Why is there something rather than nothing? This is a question that has, for the longest time, perplexed physicists.
If our current understanding of the universe is correct, it should not even exist. The very fact that planets, stars and galaxies exist undercuts one of the most fundamental premises of particle physics — that the Big Bang, which created our universe 13.8 billion years ago, created equal amounts of matter and antimatter.
If this really happened, why, given that matter and antimatter particles annihilate each other when they collide, does anything exist at all? Why do you and I exist when the laws of physics, as we know them, seem to dictate that the cosmos should be nothing but a wasteland strewn with leftover energy?
Obviously, as attested by the fact that we exist, there is a fundamental difference between matter and antimatter. Either significantly more matter was created by the Big Bang, or there is a fundamental, as-of-yet-undiscovered asymmetry between matter particles and their antimatter counterparts — one that would have given the former an edge over the latter in the race for survival.
The quest to discover this asymmetry is a goal that has witnessed the involvement of several particle physicists from across the world, including researchers at the European Organization for Nuclear Research (CERN) — the institution that houses the world’s most powerful particle collider.
On Wednesday, researchers associated with the LHCb experiment at the Large Hadron Collider announced that they had made the most precise measurement of Charge-Parity (CP) violation among particles containing a charm quark.
Quarks, the fundamental particles that make up protons and neutrons, come in six different “flavors” — up, down, strange, top, bottom and charm. Each quark has an antimatter equivalent known as antiquark. Both protons and neutrons — contained within the nucleus of an atom — are made up of three quarks bound together.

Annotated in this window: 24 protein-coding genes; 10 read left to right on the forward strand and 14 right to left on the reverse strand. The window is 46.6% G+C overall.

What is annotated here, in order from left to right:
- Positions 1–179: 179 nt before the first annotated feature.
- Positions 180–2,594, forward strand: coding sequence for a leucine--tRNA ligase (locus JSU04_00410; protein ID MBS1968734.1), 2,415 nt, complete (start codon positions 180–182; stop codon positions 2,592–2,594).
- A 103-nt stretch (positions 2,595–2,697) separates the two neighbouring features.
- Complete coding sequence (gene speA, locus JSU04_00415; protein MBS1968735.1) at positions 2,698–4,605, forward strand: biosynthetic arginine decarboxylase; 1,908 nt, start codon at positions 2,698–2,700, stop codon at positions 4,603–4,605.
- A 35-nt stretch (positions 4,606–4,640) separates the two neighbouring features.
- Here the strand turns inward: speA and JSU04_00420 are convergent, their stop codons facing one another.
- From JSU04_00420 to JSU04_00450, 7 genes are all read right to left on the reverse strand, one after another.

The Standard Model of particle physics, which describes how three of the four known fundamental forces work, has a central tenet — charge-parity symmetry, which posits that the laws of physics remain unchanged even if a particle is replaced with its antiparticle, which has the opposite charge, and if its spatial coordinates are inverted.
If a significant violation of CP symmetry is detected, it would not only hint at the existence of physics beyond the Standard Model, it would also help us understand why the universe is completely devoid of antimatter.
So far, however, the extent of CP violation detected among elementary particles is not significant enough to explain the observed matter-antimatter asymmetry — something that was further confirmed by the precise measurements carried out by LHCb researchers.
“The LHCb collaboration made a precise comparison between the decay lifetime of a particle called a D0meson (formed by a charm quark and an up antiquark) and its anti-matter counterpart D0 (formed by an charm antiquark and up quark), when decaying either to a pair of pions or a pair of kaons. Any difference in these lifetimes would provide strong evidence that an additional source of CP violation is at work,” CERN said in the statement. “The latest results indicate that the lifetimes of the D0 and D0 particles, measured using their decays to pions or kaons, are still consistent, thereby demonstrating that any CP violation effect that is present must indeed be at a tiny level.”